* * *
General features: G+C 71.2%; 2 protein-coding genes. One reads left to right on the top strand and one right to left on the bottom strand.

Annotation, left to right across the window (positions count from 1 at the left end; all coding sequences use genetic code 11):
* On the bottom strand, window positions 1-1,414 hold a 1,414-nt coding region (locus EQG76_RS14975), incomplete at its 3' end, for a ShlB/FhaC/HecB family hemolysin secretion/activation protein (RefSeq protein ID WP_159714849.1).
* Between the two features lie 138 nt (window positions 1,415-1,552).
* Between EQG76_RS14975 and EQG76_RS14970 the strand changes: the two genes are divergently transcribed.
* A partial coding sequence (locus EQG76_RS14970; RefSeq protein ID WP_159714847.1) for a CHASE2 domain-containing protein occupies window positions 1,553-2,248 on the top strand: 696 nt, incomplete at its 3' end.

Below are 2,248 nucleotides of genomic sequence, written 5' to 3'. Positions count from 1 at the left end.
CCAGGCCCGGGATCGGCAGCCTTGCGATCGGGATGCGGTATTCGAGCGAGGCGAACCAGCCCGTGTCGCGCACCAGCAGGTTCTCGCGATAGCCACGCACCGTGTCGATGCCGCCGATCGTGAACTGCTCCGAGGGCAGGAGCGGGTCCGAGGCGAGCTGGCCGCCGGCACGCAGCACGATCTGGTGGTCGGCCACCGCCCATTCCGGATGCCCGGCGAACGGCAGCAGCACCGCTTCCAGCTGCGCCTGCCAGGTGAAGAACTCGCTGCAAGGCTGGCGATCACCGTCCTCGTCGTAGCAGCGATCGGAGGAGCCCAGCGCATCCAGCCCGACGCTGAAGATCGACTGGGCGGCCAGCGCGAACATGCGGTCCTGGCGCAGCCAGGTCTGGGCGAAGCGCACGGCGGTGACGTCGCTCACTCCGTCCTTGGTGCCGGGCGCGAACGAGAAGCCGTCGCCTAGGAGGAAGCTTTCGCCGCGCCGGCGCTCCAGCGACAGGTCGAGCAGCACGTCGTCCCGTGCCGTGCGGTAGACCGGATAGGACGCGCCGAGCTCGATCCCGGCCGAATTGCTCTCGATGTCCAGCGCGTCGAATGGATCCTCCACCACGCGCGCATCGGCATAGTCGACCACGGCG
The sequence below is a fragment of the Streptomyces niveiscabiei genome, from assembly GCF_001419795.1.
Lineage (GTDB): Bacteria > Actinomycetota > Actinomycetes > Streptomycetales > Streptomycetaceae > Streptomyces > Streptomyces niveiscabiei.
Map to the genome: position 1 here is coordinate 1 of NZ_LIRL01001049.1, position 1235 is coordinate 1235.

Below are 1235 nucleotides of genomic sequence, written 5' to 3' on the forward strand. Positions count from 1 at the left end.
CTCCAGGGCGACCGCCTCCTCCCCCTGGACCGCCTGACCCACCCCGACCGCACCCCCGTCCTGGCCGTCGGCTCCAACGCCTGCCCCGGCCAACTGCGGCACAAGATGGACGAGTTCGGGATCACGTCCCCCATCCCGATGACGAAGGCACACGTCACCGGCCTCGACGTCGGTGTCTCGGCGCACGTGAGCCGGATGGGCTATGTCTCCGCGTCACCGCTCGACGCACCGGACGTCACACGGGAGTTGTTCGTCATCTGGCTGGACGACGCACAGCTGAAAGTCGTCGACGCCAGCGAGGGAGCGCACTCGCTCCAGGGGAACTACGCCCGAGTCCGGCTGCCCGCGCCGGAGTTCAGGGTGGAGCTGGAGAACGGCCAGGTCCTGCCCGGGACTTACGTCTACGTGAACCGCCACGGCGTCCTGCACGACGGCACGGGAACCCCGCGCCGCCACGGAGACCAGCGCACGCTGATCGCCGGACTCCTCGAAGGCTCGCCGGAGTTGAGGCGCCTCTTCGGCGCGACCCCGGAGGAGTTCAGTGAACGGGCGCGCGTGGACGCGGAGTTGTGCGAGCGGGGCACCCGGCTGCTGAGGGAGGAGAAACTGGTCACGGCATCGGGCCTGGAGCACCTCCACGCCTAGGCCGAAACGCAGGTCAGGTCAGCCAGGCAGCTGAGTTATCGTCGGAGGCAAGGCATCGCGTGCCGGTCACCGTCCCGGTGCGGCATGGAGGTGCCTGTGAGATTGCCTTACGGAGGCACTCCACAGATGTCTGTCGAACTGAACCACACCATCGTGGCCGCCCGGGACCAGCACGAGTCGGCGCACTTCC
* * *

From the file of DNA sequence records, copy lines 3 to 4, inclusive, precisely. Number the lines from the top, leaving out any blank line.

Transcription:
* On the bottom strand, window positions 1-1,414 hold a 1,414-nt coding region (locus EQG76_RS14975), incomplete at its 3' end, for a ShlB/FhaC/HecB family hemolysin secretion/activation protein (RefSeq protein ID WP_159714849.1).
* Between the two features lie 138 nt (window positions 1,415-1,552).